On the other hand, having a respectable Corporate Mission system and engaging in activities based on it is difficult to visualize through the selected priority issues alone. I think it would be great to illustrate in an easy-to-understand manner how each of the organized priority issues corresponds to the Corporate Mission and individual corporate activities.
As governance, compliance, and risk management form the fundamental basis of corporate activities, these areas should be addressed as well.
It is evident that JSR understands the need to periodically review what has been established, and makes adjustments accordingly. It is also clear that JSR studies identified priority issues thoroughly and places importance on the process. I felt that incorporating ideas, concerns, and opinions from various stakeholders into the process was especially admirable. In priority issues, placing "High-quality, and stable supply," which represent the strength of business activities at the top of the upper-right of the figure shows the attitude of active CSR. I also commend the positioning climate change mitigation, reduction of environmental impact, and improvements in safety and health directly under it.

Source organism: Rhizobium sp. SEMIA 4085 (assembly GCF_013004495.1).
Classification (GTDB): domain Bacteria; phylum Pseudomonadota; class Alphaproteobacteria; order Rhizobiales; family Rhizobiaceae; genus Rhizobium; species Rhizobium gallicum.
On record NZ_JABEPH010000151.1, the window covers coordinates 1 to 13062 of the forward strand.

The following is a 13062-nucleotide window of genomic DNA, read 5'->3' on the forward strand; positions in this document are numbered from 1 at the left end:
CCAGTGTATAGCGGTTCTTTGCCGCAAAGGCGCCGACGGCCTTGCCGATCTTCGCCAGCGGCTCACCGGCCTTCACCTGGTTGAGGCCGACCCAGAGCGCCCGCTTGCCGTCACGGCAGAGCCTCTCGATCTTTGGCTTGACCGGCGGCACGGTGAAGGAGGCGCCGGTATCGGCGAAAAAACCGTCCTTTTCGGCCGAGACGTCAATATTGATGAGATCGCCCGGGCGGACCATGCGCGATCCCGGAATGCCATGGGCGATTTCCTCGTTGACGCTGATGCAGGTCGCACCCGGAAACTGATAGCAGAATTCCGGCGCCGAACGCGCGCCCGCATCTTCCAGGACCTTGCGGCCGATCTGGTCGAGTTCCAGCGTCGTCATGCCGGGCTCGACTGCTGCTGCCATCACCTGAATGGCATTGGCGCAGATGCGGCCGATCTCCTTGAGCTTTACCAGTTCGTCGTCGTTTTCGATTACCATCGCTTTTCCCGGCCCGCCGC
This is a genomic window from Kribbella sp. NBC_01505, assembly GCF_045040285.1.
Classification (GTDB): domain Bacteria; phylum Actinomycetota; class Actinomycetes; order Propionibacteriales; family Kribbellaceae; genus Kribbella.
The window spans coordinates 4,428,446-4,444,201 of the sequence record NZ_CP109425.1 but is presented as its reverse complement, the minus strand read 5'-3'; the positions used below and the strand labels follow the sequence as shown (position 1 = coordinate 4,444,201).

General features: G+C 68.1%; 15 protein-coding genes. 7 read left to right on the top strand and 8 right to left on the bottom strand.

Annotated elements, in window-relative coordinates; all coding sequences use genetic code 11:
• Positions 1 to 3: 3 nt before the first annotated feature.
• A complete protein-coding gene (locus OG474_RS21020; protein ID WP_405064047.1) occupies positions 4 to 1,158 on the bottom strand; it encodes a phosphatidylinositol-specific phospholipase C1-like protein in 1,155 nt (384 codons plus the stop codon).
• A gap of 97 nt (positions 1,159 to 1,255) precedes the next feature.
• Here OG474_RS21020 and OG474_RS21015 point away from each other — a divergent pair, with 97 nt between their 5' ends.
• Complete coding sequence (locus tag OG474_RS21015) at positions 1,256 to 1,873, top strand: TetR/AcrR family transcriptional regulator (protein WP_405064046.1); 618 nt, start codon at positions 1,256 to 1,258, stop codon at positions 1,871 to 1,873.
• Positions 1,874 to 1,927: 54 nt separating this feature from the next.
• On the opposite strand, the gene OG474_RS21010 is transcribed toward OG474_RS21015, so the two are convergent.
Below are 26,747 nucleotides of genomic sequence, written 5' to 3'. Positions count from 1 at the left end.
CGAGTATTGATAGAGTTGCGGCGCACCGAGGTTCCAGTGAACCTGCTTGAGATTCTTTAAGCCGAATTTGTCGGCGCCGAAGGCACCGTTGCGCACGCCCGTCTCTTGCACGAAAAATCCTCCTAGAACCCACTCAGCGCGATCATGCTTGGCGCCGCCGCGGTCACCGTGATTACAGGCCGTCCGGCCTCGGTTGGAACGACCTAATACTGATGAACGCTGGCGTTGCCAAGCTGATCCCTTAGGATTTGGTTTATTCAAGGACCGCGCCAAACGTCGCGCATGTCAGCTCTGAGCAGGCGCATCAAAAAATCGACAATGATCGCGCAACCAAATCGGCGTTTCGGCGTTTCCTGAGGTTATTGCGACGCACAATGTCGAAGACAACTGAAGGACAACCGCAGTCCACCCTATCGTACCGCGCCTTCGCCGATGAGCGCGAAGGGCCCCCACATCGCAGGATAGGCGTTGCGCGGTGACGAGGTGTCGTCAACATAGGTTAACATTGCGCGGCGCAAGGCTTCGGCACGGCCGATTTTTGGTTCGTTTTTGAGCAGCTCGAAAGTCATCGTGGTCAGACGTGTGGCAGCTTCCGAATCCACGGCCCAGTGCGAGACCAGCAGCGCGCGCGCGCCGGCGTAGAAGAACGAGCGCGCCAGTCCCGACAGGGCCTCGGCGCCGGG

Dialogue1The first thing I noticed after reading CSR Report 2015 was the clear executive commitment toward CSR. There are very few companies in Japan that demonstrate a sincere desire to integrate management with CSR, and one that actually follows through is rarer yet. I felt the JSR Group is one of the very few companies that demonstrate this. I do not know any other company that holds a CSR Report Presentation Meeting every year to disseminate its commitment to employees. Chemical manufacturers also handle toxic raw materials and bear the risk of significantly affecting society in the event of an accident. As this also affects the company brand, ensuring that employees have a high sense of ethics and awareness regarding the Corporate Mission is crucial. From this perspective as well, the CSR Report Presentation Meeting is truly a wonderful activity.
I think that the process of identifying CSR priority issues can be praised and even compared with international standards. The selected issues are important in the chemical industry.
Having said that, I had some questions about the level of importance of the issues from a stakeholder perspective in Fig. Instead of being grouped into one of these issue categories, it may be more effective to leave some of these priority issues ungrouped.